The average salary in the agencies concerned - those with the biggest gross incomes - rose from £41,000 to £45,000, showing a failure to react quickly to the current difficulties, according to the survey.
Ester Bannister, a partner at the accountancy firm Willott Kingston Smith, which conducted the survey, said: 'This probably reflects the fact that there is still competition over the best people, but we would expect that to start going down next year.'
While salaries have held, agencies are coping with a massive increase in exceptional costs, due partly at least to making redundancy payments.
The survey, which is based on a review of agencies' most recent accounts, found that combined exceptional costs jumped from £600,000 last time to £5.7m this time.
This increase in exceptional costs helped reduce profits per head, but PR agencies still perform better in this regard than the ad agencies which were also surveyed. PR agencies generated operating profits of £8,790 per head compared to £7,730 for full-service ad agencies.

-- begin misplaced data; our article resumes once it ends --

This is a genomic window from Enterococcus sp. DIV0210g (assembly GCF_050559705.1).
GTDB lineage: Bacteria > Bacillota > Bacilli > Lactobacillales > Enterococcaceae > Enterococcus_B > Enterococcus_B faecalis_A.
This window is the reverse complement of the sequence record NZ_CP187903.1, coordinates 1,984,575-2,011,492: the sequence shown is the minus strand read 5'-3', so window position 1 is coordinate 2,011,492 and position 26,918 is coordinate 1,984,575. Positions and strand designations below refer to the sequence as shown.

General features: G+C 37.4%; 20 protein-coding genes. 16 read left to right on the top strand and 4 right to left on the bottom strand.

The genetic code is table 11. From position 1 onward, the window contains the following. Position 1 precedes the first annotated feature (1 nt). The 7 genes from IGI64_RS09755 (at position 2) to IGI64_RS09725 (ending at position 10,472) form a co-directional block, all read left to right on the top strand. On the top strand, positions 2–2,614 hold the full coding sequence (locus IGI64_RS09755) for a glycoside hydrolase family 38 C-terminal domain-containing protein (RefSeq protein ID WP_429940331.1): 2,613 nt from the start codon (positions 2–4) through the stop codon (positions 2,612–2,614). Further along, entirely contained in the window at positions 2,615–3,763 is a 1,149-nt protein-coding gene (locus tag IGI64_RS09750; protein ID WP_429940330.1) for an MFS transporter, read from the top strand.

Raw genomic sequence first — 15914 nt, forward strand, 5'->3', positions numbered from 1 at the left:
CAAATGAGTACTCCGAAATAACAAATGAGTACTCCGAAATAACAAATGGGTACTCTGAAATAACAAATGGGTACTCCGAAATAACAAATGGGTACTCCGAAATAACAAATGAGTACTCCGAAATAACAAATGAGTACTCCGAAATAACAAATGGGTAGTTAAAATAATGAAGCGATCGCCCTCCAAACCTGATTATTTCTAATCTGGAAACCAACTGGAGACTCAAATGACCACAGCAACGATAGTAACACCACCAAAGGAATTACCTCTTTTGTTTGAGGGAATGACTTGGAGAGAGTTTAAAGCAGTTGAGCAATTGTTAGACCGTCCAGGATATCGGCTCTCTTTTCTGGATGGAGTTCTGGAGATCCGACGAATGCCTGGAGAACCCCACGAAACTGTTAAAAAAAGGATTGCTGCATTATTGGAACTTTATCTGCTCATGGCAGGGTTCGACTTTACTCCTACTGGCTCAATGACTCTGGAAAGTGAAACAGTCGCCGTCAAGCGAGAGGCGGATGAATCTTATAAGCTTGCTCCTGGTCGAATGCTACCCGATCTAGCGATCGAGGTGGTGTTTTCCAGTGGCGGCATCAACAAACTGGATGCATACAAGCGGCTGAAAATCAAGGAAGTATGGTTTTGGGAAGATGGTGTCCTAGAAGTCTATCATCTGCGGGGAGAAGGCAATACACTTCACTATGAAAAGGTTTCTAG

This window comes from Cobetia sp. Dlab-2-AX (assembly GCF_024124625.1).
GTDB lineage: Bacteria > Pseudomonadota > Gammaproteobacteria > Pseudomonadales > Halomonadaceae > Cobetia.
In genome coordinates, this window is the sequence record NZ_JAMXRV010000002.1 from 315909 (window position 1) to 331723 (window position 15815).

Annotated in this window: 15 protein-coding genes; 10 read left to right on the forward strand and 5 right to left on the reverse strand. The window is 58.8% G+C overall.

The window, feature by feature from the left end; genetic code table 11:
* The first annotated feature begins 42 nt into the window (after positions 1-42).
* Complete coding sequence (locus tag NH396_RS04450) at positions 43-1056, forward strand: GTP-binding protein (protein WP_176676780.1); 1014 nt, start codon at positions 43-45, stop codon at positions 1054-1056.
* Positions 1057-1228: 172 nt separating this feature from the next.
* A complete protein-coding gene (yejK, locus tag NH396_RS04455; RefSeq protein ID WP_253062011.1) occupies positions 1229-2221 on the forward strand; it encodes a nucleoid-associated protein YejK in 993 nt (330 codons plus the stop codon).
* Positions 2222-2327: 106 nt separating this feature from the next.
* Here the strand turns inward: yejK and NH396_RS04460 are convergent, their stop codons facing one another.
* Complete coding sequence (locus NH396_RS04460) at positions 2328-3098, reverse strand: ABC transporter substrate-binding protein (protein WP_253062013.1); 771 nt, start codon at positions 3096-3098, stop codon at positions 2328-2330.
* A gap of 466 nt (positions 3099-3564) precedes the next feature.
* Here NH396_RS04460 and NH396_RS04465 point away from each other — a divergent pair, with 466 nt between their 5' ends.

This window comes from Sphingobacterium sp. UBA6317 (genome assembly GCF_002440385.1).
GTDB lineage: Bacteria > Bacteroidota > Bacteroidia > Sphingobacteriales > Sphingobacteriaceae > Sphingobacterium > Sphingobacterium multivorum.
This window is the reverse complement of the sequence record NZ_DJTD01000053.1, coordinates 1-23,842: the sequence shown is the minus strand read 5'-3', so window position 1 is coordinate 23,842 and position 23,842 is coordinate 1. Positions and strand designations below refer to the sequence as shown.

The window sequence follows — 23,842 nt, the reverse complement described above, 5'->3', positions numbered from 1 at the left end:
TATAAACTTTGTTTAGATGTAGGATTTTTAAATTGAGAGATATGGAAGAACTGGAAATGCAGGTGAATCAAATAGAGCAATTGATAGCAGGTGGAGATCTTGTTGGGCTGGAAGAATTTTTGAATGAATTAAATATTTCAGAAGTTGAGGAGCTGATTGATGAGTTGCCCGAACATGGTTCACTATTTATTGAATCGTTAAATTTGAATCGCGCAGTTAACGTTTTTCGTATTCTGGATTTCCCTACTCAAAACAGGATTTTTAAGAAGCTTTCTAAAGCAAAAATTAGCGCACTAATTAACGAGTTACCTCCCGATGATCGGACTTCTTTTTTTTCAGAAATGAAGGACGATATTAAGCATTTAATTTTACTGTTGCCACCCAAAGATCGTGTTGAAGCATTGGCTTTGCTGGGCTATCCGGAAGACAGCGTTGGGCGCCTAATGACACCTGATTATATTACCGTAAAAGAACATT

But more than half the agencies involved showed a decrease in pre-tax profits. The survey found that many of the PR agencies that suffered most severely were part of the UK or foreign-owned quoted groups including PR subsidiaries of Chime Communications, Grey Worldwide and Omnicom. Bannister said this indicated that small and independent agencies with lower fixed overheads were able to react more quickly to the current difficult market.
On the positive side the survey, which is called Financial Performance of Marketing Services Companies, concludes that the creative services sector overall had not overstretched itself and had largely achieved effective short-term cost control.